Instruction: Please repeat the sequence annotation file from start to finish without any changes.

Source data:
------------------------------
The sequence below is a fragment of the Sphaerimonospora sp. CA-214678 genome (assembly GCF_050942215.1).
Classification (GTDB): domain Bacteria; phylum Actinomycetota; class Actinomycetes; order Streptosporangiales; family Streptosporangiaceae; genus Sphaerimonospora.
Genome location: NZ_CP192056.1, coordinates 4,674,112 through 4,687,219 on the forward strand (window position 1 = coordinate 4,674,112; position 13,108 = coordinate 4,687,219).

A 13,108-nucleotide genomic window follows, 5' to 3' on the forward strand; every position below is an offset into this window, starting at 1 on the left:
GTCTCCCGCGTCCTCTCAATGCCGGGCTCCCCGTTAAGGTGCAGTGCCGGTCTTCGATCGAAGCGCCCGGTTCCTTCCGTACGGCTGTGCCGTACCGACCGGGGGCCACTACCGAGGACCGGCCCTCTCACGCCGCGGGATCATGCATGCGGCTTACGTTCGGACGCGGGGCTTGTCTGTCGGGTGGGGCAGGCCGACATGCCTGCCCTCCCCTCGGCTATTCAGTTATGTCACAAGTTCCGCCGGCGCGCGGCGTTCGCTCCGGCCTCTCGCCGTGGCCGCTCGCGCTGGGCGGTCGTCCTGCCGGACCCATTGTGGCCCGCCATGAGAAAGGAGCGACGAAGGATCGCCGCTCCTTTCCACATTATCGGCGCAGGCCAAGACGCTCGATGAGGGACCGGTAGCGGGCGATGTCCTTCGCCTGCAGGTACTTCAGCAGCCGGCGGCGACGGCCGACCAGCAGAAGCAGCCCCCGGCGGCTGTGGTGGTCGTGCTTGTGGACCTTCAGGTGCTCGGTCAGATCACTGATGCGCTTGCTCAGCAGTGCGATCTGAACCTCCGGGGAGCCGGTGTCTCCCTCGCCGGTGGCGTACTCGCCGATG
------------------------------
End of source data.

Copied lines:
The sequence below is a fragment of the Sphaerimonospora sp. CA-214678 genome (assembly GCF_050942215.1).
Classification (GTDB): domain Bacteria; phylum Actinomycetota; class Actinomycetes; order Streptosporangiales; family Streptosporangiaceae; genus Sphaerimonospora.
Genome location: NZ_CP192056.1, coordinates 4,674,112 through 4,687,219 on the forward strand (window position 1 = coordinate 4,674,112; position 13,108 = coordinate 4,687,219).

A 13,108-nucleotide genomic window follows, 5' to 3' on the forward strand; every position below is an offset into this window, starting at 1 on the left:
GTCTCCCGCGTCCTCTCAATGCCGGGCTCCCCGTTAAGGTGCAGTGCCGGTCTTCGATCGAAGCGCCCGGTTCCTTCCGTACGGCTGTGCCGTACCGACCGGGGGCCACTACCGAGGACCGGCCCTCTCACGCCGCGGGATCATGCATGCGGCTTACGTTCGGACGCGGGGCTTGTCTGTCGGGTGGGGCAGGCCGACATGCCTGCCCTCCCCTCGGCTATTCAGTTATGTCACAAGTTCCGCCGGCGCGCGGCGTTCGCTCCGGCCTCTCGCCGTGGCCGCTCGCGCTGGGCGGTCGTCCTGCCGGACCCATTGTGGCCCGCCATGAGAAAGGAGCGACGAAGGATCGCCGCTCCTTTCCACATTATCGGCGCAGGCCAAGACGCTCGATGAGGGACCGGTAGCGGGCGATGTCCTTCGCCTGCAGGTACTTCAGCAGCCGGCGGCGACGGCCGACCAGCAGAAGCAGCCCCCGGCGGCTGTGGTGGTCGTGCTTGTGGACCTTCAGGTGCTCGGTCAGATCACTGATGCGCTTGCTCAGCAGTGCGATCTGAACCTCCGGGGAGCCGGTGTCTCCCTCGCCGGTGGCGTACTCGCCGATG